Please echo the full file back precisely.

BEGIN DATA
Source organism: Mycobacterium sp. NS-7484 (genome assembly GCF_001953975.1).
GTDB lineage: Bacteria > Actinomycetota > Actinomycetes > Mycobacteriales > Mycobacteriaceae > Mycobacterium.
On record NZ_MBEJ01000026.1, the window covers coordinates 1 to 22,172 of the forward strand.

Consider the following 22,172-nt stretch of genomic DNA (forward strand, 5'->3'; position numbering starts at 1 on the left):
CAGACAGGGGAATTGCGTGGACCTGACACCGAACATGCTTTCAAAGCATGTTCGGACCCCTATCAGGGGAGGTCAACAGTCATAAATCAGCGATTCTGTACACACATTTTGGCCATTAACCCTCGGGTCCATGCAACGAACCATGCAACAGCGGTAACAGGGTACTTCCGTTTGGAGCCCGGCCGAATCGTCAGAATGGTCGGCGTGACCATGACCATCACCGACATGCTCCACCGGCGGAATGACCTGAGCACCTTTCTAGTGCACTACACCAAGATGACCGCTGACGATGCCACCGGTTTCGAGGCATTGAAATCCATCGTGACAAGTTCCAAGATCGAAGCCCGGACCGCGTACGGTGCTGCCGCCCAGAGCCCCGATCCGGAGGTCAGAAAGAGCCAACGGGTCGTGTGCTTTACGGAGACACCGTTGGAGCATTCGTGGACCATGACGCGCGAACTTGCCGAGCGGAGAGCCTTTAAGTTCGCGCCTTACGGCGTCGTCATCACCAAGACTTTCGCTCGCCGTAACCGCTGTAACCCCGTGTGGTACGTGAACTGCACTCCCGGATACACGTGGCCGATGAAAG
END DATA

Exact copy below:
Source organism: Mycobacterium sp. NS-7484 (genome assembly GCF_001953975.1).
GTDB lineage: Bacteria > Actinomycetota > Actinomycetes > Mycobacteriales > Mycobacteriaceae > Mycobacterium.
On record NZ_MBEJ01000026.1, the window covers coordinates 1 to 22,172 of the forward strand.

Consider the following 22,172-nt stretch of genomic DNA (forward strand, 5'->3'; position numbering starts at 1 on the left):
CAGACAGGGGAATTGCGTGGACCTGACACCGAACATGCTTTCAAAGCATGTTCGGACCCCTATCAGGGGAGGTCAACAGTCATAAATCAGCGATTCTGTACACACATTTTGGCCATTAACCCTCGGGTCCATGCAACGAACCATGCAACAGCGGTAACAGGGTACTTCCGTTTGGAGCCCGGCCGAATCGTCAGAATGGTCGGCGTGACCATGACCATCACCGACATGCTCCACCGGCGGAATGACCTGAGCACCTTTCTAGTGCACTACACCAAGATGACCGCTGACGATGCCACCGGTTTCGAGGCATTGAAATCCATCGTGACAAGTTCCAAGATCGAAGCCCGGACCGCGTACGGTGCTGCCGCCCAGAGCCCCGATCCGGAGGTCAGAAAGAGCCAACGGGTCGTGTGCTTTACGGAGACACCGTTGGAGCATTCGTGGACCATGACGCGCGAACTTGCCGAGCGGAGAGCCTTTAAGTTCGCGCCTTACGGCGTCGTCATCACCAAGACTTTCGCTCGCCGTAACCGCTGTAACCCCGTGTGGTACGTGAACTGCACTCCCGGATACACGTGGCCGATGAAAG